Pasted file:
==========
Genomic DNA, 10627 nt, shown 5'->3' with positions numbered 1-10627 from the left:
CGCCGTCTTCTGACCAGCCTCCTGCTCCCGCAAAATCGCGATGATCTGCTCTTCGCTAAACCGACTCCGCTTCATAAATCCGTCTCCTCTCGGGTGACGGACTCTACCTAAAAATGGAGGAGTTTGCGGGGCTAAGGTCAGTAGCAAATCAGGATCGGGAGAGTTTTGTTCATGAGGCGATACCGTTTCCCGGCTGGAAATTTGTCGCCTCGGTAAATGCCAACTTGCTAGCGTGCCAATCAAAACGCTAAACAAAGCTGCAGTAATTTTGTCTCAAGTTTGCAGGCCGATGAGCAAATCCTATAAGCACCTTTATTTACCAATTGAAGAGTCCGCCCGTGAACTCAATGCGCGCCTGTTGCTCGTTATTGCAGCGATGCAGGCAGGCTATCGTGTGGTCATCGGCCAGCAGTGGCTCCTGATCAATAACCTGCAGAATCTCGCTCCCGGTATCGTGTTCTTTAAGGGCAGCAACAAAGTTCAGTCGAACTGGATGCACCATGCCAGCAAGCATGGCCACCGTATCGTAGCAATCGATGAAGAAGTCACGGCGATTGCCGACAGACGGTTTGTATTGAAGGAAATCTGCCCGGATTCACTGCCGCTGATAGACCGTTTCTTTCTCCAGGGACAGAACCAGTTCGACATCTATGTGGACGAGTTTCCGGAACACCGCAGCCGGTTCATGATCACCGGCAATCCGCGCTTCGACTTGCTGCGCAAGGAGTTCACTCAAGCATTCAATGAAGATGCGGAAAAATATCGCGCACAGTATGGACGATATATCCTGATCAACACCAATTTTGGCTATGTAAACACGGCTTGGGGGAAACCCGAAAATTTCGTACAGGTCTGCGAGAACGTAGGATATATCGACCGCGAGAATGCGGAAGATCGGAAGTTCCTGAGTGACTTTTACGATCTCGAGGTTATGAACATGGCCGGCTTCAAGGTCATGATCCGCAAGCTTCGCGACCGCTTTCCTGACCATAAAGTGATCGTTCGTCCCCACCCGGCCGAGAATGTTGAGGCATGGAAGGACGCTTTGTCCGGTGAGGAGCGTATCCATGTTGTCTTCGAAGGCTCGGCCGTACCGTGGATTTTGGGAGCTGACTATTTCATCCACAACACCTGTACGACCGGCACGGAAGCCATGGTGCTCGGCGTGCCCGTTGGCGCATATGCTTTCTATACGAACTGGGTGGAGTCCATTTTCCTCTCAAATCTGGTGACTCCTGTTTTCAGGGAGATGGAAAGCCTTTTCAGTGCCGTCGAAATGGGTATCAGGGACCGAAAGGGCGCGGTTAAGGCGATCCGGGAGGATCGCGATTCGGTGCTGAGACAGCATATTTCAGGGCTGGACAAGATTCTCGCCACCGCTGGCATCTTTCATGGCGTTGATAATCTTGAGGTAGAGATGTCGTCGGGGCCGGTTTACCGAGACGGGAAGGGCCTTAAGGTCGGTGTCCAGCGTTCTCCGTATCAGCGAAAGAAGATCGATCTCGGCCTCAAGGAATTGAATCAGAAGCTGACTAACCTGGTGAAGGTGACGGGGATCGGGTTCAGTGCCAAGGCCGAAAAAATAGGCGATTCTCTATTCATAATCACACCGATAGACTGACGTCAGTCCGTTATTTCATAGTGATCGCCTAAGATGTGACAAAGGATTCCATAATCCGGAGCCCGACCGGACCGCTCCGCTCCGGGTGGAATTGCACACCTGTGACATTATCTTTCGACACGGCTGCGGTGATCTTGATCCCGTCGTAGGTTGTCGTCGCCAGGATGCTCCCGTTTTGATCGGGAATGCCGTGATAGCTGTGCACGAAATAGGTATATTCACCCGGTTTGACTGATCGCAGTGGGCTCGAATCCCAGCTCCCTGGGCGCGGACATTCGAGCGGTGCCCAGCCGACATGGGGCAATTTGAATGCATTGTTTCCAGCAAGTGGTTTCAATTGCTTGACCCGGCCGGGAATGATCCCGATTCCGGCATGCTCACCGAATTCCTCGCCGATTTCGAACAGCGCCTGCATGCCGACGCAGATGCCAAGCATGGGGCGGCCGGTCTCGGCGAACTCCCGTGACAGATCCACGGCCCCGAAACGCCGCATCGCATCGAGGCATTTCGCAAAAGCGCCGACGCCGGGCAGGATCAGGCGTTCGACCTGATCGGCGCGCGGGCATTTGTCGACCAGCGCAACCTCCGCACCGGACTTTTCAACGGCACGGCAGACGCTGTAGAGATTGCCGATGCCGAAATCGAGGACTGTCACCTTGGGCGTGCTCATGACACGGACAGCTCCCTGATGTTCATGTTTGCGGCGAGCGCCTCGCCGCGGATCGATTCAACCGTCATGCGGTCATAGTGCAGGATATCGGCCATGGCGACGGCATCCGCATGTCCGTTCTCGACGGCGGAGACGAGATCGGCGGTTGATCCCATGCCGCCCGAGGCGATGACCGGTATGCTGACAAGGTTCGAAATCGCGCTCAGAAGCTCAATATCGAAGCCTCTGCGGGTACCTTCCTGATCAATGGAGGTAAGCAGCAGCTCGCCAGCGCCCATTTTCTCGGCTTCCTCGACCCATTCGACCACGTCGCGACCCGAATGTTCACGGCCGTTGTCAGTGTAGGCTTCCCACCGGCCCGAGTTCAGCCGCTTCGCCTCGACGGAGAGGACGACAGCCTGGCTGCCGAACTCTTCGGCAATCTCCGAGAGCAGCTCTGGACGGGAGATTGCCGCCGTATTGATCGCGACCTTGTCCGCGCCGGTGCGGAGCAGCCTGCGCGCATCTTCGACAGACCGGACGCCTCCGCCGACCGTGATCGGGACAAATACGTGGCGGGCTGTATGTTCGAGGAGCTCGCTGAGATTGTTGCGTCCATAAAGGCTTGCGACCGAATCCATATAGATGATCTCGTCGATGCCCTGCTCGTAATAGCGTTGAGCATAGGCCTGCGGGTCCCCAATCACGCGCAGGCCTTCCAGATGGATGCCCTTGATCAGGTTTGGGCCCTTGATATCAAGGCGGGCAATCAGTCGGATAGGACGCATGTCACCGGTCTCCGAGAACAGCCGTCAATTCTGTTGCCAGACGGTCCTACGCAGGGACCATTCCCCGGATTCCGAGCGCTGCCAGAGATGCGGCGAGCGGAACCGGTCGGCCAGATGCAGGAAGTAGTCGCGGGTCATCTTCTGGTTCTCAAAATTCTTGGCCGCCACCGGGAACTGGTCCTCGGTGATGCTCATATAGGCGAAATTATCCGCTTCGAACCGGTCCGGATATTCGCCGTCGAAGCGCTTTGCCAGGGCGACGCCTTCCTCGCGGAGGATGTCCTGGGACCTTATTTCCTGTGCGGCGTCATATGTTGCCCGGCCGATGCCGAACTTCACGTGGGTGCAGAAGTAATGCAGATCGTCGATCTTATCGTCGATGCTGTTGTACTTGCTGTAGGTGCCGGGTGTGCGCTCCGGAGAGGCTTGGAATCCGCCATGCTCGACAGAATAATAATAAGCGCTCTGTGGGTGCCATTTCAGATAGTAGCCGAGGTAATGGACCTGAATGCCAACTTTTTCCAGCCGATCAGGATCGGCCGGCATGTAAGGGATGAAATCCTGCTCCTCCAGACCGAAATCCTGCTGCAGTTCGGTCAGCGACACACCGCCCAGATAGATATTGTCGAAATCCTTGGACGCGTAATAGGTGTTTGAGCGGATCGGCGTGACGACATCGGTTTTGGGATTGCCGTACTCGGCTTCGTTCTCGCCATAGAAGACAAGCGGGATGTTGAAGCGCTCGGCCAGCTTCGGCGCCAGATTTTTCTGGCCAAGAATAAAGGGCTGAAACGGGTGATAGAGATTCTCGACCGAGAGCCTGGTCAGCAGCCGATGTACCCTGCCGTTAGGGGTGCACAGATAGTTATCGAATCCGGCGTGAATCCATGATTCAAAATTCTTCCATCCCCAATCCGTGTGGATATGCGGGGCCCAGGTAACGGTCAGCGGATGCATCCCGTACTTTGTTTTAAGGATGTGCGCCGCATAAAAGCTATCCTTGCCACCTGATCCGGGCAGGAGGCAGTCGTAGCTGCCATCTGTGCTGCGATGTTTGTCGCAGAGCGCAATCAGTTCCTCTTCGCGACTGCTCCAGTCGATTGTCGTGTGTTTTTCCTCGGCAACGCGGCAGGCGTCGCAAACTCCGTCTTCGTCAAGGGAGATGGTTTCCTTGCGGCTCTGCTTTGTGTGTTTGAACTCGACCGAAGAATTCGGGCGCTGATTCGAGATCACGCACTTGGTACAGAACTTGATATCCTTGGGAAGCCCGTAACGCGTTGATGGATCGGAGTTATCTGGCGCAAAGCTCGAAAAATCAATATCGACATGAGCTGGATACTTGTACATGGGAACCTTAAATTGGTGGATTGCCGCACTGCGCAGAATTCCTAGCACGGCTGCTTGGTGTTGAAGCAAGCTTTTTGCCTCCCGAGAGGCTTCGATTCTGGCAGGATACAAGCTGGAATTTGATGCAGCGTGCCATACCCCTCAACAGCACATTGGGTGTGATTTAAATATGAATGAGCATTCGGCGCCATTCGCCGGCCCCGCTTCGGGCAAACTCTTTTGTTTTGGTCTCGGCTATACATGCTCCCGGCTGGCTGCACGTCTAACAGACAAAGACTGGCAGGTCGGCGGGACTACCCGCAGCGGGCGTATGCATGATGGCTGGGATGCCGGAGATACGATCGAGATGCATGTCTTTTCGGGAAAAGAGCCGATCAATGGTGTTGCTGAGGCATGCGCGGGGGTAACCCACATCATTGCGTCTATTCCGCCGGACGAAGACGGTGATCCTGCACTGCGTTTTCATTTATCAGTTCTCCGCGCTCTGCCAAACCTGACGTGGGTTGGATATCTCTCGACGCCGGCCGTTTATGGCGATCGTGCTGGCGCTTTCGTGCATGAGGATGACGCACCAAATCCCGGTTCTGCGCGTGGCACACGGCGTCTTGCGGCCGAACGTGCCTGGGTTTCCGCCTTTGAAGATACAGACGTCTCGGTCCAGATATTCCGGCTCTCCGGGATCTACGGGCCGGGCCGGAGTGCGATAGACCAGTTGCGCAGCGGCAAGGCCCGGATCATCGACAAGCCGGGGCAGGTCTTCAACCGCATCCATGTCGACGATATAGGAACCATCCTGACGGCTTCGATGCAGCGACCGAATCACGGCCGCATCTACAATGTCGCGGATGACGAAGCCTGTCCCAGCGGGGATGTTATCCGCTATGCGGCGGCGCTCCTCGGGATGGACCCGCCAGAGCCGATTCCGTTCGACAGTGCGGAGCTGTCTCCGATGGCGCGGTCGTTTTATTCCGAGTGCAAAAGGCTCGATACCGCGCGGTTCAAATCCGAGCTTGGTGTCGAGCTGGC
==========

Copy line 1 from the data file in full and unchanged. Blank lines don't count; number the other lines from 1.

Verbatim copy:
Genomic DNA, 10627 nt, shown 5'->3' with positions numbered 1-10627 from the left: